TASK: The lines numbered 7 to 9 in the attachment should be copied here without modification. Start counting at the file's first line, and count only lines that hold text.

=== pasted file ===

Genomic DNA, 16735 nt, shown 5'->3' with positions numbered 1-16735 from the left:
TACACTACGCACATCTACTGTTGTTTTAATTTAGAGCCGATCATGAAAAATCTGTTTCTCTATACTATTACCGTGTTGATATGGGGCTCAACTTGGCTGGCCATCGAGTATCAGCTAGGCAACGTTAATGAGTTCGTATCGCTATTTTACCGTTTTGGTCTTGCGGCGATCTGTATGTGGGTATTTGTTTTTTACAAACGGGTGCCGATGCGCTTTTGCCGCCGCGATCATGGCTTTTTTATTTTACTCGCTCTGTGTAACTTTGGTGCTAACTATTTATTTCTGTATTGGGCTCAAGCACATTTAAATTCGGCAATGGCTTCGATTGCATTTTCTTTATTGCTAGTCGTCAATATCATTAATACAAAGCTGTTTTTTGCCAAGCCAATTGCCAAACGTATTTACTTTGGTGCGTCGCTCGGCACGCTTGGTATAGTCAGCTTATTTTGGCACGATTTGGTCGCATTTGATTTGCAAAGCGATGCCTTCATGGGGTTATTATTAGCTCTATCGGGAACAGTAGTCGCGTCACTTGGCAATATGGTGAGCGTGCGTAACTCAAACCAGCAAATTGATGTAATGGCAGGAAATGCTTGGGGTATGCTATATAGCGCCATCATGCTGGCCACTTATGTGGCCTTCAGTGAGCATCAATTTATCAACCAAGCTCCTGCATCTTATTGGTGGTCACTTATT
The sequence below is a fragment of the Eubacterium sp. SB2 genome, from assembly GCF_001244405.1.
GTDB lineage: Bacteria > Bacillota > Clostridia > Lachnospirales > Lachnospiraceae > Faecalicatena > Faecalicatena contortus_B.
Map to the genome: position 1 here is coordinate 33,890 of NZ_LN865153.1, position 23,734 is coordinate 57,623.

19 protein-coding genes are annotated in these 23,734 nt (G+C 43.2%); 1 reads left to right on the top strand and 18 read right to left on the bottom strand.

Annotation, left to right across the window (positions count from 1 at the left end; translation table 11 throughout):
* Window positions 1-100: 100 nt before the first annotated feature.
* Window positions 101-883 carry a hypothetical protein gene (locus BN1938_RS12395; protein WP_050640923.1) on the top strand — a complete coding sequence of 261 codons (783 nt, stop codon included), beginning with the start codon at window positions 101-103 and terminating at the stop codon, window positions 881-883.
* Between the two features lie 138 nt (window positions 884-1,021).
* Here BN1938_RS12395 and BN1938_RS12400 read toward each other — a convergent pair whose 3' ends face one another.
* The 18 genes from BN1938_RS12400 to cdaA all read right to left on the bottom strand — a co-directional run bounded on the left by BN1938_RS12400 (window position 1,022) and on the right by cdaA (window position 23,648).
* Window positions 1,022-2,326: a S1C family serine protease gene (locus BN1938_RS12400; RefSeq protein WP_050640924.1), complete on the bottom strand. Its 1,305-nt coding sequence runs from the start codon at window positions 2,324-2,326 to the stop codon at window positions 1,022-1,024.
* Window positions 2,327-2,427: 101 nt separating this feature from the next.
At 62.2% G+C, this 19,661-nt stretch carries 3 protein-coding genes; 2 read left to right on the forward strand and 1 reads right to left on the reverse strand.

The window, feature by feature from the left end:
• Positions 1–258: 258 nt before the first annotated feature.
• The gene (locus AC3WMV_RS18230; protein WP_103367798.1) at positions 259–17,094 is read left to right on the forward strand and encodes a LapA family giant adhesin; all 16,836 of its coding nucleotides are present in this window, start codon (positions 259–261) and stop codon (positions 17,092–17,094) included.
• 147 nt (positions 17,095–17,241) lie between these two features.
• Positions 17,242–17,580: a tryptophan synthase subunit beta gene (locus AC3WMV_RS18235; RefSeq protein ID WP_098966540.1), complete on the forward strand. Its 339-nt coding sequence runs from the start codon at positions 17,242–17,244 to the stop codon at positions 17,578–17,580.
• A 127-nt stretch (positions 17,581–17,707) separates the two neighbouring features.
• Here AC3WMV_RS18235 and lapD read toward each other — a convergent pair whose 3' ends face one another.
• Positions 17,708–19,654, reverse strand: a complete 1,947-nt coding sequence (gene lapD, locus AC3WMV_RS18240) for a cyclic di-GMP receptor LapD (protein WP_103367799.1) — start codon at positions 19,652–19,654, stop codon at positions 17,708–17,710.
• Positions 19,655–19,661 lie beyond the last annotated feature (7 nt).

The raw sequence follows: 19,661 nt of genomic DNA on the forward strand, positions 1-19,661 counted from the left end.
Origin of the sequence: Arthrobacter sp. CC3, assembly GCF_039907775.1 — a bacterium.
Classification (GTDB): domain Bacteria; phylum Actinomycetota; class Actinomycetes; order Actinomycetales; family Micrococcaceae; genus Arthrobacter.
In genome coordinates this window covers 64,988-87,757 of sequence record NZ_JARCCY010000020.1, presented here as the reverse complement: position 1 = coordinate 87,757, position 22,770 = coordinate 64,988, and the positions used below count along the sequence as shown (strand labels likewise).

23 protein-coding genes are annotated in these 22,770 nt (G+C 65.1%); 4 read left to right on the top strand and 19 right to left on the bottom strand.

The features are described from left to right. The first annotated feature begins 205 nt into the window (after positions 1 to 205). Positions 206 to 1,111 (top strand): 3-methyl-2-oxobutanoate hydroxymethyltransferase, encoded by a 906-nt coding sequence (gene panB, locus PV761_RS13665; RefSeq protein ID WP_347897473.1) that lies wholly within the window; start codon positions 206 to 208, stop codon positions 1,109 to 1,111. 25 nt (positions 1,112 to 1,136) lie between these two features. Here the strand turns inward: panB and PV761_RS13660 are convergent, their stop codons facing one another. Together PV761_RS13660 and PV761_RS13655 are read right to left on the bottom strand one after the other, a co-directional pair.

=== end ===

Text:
Annotation, left to right across the window (positions count from 1 at the left end; translation table 11 throughout):
* Window positions 1-100: 100 nt before the first annotated feature.
* Window positions 101-883 carry a hypothetical protein gene (locus BN1938_RS12395; protein WP_050640923.1) on the top strand — a complete coding sequence of 261 codons (783 nt, stop codon included), beginning with the start codon at window positions 101-103 and terminating at the stop codon, window positions 881-883.